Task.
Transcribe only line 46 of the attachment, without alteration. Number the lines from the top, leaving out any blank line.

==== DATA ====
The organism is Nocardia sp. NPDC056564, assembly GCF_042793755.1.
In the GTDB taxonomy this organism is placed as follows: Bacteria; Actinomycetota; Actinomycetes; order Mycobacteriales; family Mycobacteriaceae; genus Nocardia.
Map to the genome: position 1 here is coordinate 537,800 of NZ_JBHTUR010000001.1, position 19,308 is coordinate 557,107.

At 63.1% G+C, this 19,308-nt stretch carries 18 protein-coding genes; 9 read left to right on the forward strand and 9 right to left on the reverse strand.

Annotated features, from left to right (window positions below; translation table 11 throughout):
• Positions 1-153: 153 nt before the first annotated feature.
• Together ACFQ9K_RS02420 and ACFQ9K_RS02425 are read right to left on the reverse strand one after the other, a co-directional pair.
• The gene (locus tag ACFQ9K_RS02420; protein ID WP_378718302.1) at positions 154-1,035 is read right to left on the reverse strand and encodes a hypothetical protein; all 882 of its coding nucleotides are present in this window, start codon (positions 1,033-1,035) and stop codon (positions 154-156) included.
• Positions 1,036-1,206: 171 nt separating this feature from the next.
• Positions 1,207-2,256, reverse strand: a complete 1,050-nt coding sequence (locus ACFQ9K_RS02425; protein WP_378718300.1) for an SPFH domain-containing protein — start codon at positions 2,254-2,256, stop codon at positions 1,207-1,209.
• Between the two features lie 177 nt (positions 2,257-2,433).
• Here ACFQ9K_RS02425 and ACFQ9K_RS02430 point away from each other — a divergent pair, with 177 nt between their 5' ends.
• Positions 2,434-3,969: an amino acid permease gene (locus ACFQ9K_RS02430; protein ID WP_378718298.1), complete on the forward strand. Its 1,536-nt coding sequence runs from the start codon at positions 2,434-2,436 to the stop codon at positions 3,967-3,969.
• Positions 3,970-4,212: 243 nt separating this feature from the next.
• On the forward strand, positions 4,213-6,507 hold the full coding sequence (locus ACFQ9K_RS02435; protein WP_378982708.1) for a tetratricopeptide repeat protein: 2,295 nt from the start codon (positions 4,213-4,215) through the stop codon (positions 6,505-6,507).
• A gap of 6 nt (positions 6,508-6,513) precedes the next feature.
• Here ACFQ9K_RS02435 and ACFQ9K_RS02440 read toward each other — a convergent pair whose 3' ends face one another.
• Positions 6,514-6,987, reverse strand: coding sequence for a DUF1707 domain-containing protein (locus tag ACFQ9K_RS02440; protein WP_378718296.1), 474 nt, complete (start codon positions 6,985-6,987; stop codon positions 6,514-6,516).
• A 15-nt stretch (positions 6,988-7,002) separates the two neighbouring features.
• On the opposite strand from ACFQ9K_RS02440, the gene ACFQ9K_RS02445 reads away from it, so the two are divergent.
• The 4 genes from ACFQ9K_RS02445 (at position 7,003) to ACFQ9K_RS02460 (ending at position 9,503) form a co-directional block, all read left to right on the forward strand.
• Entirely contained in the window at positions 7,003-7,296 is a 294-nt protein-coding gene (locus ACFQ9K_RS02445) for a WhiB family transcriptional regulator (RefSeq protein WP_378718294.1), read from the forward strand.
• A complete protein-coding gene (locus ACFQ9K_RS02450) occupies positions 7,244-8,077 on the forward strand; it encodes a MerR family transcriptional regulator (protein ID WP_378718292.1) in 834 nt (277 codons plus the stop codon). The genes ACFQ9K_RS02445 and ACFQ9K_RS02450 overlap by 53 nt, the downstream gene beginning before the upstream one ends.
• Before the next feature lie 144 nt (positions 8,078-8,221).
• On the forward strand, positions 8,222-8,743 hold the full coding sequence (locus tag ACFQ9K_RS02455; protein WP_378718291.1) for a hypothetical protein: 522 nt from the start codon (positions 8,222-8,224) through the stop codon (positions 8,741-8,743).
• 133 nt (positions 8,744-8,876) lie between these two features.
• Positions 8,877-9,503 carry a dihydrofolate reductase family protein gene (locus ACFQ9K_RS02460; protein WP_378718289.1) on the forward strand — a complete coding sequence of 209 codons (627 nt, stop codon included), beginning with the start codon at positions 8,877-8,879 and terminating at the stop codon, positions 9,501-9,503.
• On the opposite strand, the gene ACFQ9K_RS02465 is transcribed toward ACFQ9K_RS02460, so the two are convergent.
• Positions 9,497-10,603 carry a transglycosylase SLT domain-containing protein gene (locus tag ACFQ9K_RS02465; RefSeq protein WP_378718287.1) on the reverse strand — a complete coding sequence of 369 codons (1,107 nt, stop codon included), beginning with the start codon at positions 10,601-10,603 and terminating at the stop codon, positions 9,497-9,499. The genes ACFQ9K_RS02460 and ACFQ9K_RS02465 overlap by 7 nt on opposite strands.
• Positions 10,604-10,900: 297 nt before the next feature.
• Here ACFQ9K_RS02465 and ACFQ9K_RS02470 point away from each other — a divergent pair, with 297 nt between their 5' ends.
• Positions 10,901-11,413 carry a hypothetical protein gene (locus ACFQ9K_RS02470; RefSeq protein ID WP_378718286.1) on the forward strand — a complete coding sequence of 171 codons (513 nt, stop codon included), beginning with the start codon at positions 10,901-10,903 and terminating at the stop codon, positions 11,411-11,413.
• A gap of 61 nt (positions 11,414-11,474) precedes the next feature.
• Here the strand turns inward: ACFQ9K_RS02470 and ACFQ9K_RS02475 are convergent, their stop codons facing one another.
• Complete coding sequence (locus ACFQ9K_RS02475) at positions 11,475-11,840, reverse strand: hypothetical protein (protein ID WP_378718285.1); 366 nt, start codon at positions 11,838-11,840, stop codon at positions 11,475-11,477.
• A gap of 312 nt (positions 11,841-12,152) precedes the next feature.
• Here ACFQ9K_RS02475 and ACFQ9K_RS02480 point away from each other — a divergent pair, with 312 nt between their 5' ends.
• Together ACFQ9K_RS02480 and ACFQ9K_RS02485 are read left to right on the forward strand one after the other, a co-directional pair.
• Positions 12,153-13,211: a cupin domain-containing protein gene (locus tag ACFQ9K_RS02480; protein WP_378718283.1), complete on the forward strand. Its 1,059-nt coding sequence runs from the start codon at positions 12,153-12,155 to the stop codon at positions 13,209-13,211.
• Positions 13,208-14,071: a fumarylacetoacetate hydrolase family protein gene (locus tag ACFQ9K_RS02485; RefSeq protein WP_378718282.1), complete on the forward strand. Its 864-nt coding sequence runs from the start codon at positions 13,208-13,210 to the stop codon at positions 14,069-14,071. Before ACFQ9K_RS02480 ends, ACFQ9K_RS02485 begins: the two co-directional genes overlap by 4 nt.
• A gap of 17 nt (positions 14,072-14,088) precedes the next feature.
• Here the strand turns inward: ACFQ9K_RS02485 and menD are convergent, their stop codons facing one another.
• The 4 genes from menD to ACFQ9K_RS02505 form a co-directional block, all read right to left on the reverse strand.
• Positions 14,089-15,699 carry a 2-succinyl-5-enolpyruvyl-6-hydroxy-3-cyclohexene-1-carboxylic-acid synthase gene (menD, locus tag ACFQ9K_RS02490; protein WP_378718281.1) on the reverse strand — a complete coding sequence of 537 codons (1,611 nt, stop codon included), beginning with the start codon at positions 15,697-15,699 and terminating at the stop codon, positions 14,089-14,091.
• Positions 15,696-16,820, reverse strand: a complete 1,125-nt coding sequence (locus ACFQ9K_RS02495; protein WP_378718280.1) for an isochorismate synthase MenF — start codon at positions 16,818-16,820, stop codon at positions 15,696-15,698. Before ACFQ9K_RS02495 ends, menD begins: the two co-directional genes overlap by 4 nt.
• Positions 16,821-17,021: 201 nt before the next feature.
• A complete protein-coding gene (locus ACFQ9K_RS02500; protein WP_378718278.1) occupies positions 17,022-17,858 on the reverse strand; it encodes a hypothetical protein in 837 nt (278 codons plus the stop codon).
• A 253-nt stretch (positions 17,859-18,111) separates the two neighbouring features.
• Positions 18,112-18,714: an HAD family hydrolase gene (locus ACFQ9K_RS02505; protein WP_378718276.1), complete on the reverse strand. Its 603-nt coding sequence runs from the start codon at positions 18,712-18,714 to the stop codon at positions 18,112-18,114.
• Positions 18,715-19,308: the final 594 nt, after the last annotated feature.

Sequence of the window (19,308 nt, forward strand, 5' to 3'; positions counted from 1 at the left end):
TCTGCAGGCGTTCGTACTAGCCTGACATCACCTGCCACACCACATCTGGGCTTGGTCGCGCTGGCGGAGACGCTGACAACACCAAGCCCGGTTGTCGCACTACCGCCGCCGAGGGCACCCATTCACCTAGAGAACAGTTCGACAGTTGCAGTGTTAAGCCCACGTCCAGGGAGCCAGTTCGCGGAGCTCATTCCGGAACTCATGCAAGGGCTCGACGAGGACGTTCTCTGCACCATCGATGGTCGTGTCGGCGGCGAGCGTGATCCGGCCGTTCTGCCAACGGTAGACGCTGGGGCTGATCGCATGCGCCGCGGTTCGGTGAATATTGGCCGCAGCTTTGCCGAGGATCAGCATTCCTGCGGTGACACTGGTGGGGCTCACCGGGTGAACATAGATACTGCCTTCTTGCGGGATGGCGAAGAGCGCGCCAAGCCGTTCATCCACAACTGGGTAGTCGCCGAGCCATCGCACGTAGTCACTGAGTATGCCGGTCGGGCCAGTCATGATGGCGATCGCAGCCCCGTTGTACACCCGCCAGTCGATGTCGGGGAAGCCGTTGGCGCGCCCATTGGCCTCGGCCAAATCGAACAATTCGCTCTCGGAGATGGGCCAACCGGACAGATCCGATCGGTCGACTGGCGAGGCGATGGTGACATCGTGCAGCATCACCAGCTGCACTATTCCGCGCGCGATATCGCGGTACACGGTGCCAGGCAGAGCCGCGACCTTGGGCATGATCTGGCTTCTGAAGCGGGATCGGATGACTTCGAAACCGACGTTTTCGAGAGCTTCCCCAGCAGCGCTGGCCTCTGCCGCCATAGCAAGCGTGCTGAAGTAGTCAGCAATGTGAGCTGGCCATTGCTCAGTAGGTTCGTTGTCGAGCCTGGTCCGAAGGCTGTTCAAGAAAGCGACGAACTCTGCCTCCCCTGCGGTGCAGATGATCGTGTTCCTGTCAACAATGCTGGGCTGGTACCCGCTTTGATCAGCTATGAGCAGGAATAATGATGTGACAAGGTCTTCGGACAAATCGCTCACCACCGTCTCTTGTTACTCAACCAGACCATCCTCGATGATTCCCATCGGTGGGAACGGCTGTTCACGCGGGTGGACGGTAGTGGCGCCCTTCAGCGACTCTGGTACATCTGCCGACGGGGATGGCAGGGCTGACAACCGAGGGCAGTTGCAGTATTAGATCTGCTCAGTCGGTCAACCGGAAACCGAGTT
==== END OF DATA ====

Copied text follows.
• Positions 16,821-17,021: 201 nt before the next feature.